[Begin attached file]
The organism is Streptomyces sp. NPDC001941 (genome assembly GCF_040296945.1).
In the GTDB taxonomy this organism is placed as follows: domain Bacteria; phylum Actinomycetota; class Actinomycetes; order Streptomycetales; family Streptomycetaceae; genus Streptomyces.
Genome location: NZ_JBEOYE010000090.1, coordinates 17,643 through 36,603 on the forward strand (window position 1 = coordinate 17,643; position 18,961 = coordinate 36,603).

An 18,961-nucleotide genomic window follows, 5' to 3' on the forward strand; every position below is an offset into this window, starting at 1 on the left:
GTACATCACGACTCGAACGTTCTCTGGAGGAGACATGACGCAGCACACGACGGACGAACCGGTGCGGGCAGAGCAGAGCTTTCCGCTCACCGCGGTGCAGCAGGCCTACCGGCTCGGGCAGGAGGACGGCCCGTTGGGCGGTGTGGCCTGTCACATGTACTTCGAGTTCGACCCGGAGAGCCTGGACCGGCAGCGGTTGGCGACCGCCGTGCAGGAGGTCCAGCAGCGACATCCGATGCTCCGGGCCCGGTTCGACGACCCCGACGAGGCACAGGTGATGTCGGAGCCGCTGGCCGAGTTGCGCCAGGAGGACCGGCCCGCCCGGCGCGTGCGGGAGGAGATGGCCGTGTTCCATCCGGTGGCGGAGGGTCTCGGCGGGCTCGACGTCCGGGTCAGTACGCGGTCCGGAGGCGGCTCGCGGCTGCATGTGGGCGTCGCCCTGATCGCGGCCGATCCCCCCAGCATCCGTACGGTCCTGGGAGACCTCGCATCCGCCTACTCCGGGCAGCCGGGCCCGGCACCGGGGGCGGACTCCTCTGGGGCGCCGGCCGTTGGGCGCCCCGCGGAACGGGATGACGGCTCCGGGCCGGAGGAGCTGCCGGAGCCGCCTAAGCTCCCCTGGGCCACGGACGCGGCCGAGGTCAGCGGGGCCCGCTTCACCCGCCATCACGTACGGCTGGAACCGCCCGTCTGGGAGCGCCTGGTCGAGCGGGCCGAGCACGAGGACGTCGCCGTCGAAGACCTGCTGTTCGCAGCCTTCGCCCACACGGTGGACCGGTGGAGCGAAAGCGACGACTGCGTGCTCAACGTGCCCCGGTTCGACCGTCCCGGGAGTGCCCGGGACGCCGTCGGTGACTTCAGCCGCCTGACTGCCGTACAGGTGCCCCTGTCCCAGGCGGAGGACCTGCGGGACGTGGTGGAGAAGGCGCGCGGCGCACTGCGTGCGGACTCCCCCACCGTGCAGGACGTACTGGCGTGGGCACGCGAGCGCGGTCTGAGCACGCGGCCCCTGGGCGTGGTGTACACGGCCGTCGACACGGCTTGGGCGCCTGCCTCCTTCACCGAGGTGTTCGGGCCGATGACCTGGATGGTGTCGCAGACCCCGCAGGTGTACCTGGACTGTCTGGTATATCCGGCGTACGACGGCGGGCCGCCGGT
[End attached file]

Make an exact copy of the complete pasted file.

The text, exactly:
The organism is Streptomyces sp. NPDC001941 (genome assembly GCF_040296945.1).
In the GTDB taxonomy this organism is placed as follows: domain Bacteria; phylum Actinomycetota; class Actinomycetes; order Streptomycetales; family Streptomycetaceae; genus Streptomyces.
Genome location: NZ_JBEOYE010000090.1, coordinates 17,643 through 36,603 on the forward strand (window position 1 = coordinate 17,643; position 18,961 = coordinate 36,603).

An 18,961-nucleotide genomic window follows, 5' to 3' on the forward strand; every position below is an offset into this window, starting at 1 on the left:
GTACATCACGACTCGAACGTTCTCTGGAGGAGACATGACGCAGCACACGACGGACGAACCGGTGCGGGCAGAGCAGAGCTTTCCGCTCACCGCGGTGCAGCAGGCCTACCGGCTCGGGCAGGAGGACGGCCCGTTGGGCGGTGTGGCCTGTCACATGTACTTCGAGTTCGACCCGGAGAGCCTGGACCGGCAGCGGTTGGCGACCGCCGTGCAGGAGGTCCAGCAGCGACATCCGATGCTCCGGGCCCGGTTCGACGACCCCGACGAGGCACAGGTGATGTCGGAGCCGCTGGCCGAGTTGCGCCAGGAGGACCGGCCCGCCCGGCGCGTGCGGGAGGAGATGGCCGTGTTCCATCCGGTGGCGGAGGGTCTCGGCGGGCTCGACGTCCGGGTCAGTACGCGGTCCGGAGGCGGCTCGCGGCTGCATGTGGGCGTCGCCCTGATCGCGGCCGATCCCCCCAGCATCCGTACGGTCCTGGGAGACCTCGCATCCGCCTACTCCGGGCAGCCGGGCCCGGCACCGGGGGCGGACTCCTCTGGGGCGCCGGCCGTTGGGCGCCCCGCGGAACGGGATGACGGCTCCGGGCCGGAGGAGCTGCCGGAGCCGCCTAAGCTCCCCTGGGCCACGGACGCGGCCGAGGTCAGCGGGGCCCGCTTCACCCGCCATCACGTACGGCTGGAACCGCCCGTCTGGGAGCGCCTGGTCGAGCGGGCCGAGCACGAGGACGTCGCCGTCGAAGACCTGCTGTTCGCAGCCTTCGCCCACACGGTGGACCGGTGGAGCGAAAGCGACGACTGCGTGCTCAACGTGCCCCGGTTCGACCGTCCCGGGAGTGCCCGGGACGCCGTCGGTGACTTCAGCCGCCTGACTGCCGTACAGGTGCCCCTGTCCCAGGCGGAGGACCTGCGGGACGTGGTGGAGAAGGCGCGCGGCGCACTGCGTGCGGACTCCCCCACCGTGCAGGACGTACTGGCGTGGGCACGCGAGCGCGGTCTGAGCACGCGGCCCCTGGGCGTGGTGTACACGGCCGTCGACACGGCTTGGGCGCCTGCCTCCTTCACCGAGGTGTTCGGGCCGATGACCTGGATGGTGTCGCAGACCCCGCAGGTGTACCTGGACTGTCTGGTATATCCGGCGTACGACGGCGGGCCGCCGGT